By Manish Dabhade*
The Chinese Foreign Minister, Wang Yi, is on a three day visit to India from 12-4 August, 2016. This visit is significant for numerous reasons. First, it is largely about the September 2016 G20 Summit, scheduled to take place in China and the October 2016 BRICS Summit, scheduled to take place in India. Indian Prime Minister Narendra Modi and Chinese President Xi Jinping will meet during both events.
However, it is the backdrop of the visit that has drawn increased national and global attention. From the Indian perspective, important matters include the June 2016 Nuclear Suppliers Group (NSG) meeting that took place in Seoul, South Korea, during which China blocked India’s membership to the Group on procedural grounds; the recent Chinese incursions in Uttarakhand; and repeated Chinese veto on a UN ban on Masood Azhar, the chief of the Pakistan-based terrorist group, Jaish-e-Mohammed. From the Chinese perspective, important matters include its concerns regarding India’s position on the South China Sea issue, especially after the July 2016 ruling by the Arbitral Tribunal that rejected China’s historical claims on the territory. In fact, one of China’s primary agendas at the next few multilateral settings is to prevent any endorsing of the tribunal decision.
Other important irritants have been the recent non-renewal of Indian visas to three Chinese journalists. That Prime Minister Modi will be stopping over in Vietnam en route to China for the G20 summit has also worried Beijing as it sees it as a sign of India’s readiness to join the encirclement of China as led by the US.
In the light of the aforementioned issues in the India-China relationship, the spokesperson of the Chinese Foreign Ministry highlighted that during this visit, Beijing would try to identify ways to carry forward the consensus reached by President Xi and Prime Minister Modi. Xi’s 2014 India visit followed by Modi’s 2015 China visit surely marked a sincere attempt by both sides to develop a strong relationship based on personal chemistry as well. But the NSG bid again proved the limits of personalised diplomacy.
Vis-a-vis the economic aspects of relations, though China is now India’s largest trading partner, there has reportedly been a drop in Indian exports to China in 2016, which has triggered alarm bells in India, especially when the Modi government sees Make in India as its priority policy. This is in addition to the ever widening trade deficit bending in China’s favour that both have already pledged to resolve. India feels the discriminatory tariff regime in China is hampering its exports while the latter sees business visa procedures as time consuming and a big hurdle to increasing bilateral trade. There also seems to be a Chinese attempt to use this to warn India that it should worry more about falling exports rather than the South China Sea issue, as pointed out in recent state media reports and analyses. Some reports went on to further state that India should not add another irritant that might affect its bilateral ties and will lead to “side effects.”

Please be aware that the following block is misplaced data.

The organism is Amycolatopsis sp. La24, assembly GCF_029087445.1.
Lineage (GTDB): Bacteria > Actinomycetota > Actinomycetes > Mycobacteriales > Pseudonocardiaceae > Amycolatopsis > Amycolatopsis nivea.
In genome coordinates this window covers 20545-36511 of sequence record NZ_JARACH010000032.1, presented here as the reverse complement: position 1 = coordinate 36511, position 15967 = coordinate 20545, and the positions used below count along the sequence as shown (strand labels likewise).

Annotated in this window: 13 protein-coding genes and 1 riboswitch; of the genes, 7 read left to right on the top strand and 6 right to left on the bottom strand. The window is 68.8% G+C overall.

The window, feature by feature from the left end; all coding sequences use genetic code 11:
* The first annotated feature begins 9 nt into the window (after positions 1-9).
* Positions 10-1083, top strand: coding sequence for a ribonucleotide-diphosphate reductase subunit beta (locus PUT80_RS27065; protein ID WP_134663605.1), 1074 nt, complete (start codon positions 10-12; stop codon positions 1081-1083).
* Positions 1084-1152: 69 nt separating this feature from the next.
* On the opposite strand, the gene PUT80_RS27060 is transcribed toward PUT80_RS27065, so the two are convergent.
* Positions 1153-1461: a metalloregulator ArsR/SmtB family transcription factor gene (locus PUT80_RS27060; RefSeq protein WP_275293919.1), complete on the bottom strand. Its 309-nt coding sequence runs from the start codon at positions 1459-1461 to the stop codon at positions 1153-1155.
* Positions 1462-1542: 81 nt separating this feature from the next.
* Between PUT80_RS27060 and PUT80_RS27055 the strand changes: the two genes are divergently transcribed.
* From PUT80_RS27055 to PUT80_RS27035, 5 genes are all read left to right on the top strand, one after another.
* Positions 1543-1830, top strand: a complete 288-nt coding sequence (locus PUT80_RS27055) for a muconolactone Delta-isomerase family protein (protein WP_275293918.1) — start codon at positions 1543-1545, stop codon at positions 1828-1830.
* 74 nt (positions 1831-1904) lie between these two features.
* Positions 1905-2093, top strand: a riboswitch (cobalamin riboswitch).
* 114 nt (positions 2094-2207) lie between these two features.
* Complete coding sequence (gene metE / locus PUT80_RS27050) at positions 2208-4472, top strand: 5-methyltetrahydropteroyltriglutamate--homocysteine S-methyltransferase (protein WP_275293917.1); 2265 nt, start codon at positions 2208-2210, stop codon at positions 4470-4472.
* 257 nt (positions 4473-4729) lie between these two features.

What is actually taking place between India and China is that although economic partnership is actively flourishing, it is at the political and strategic levels that difficulties in finding common grounds are being felt. This is despite the increased interactions at the highest levels from both sides. The principal reason for this is that India has always viewed China through the lens of its ever growing political-economic-military alliance with Pakistan aimed at countering India, coupled with the unresolved border dispute since the 1962 war. That China remains unwilling to accept India’s global rise and rightful place in various international institutions seems to be proven by the former’s refusal to endorse membership of either the UN Security Council or the NSG. Conversely, Beijing now views New Delhi’s courting of the US, and of other powers in China’s periphery, such as Vietnam, as being aimed at containing and countering China.
Though this game and counter-game seems natural, it assumes greater value and high voltage for numerous reasons. On a wider global level, the gravity of power has again shifted from Europe to Asia in the past few decades, making India and China the key, and major powers in our continent. Increasing globalisation and economic integration witnessed by all have further complicated all power calculations.
We must not forget that China remains the principal trading partner for many states – including the US, India and Vietnam – that seek to oppose it in the strategic arena.
In this regard, many analysts have already predicted that Europe’s past dotted by many wars of nationalism would all likely be Asia’s future. However, this should not allow us to resign ourselves to this fate. Diplomacy provides a meaningful, purposeful instrument to manage and resolve these conflicts and develop a better, peaceful future in Asia. An economic and strategic dialogue on the lines of US and China could be a way forward for India and China.
* Manish Dabhade
Assistant Professor, School of International Studies, Jawaharlal Nehru University, New Delhi
Email: [email protected]
|Enjoy the article? Then please consider donating today to ensure that Eurasia Review can continue to be able to provide similar content.|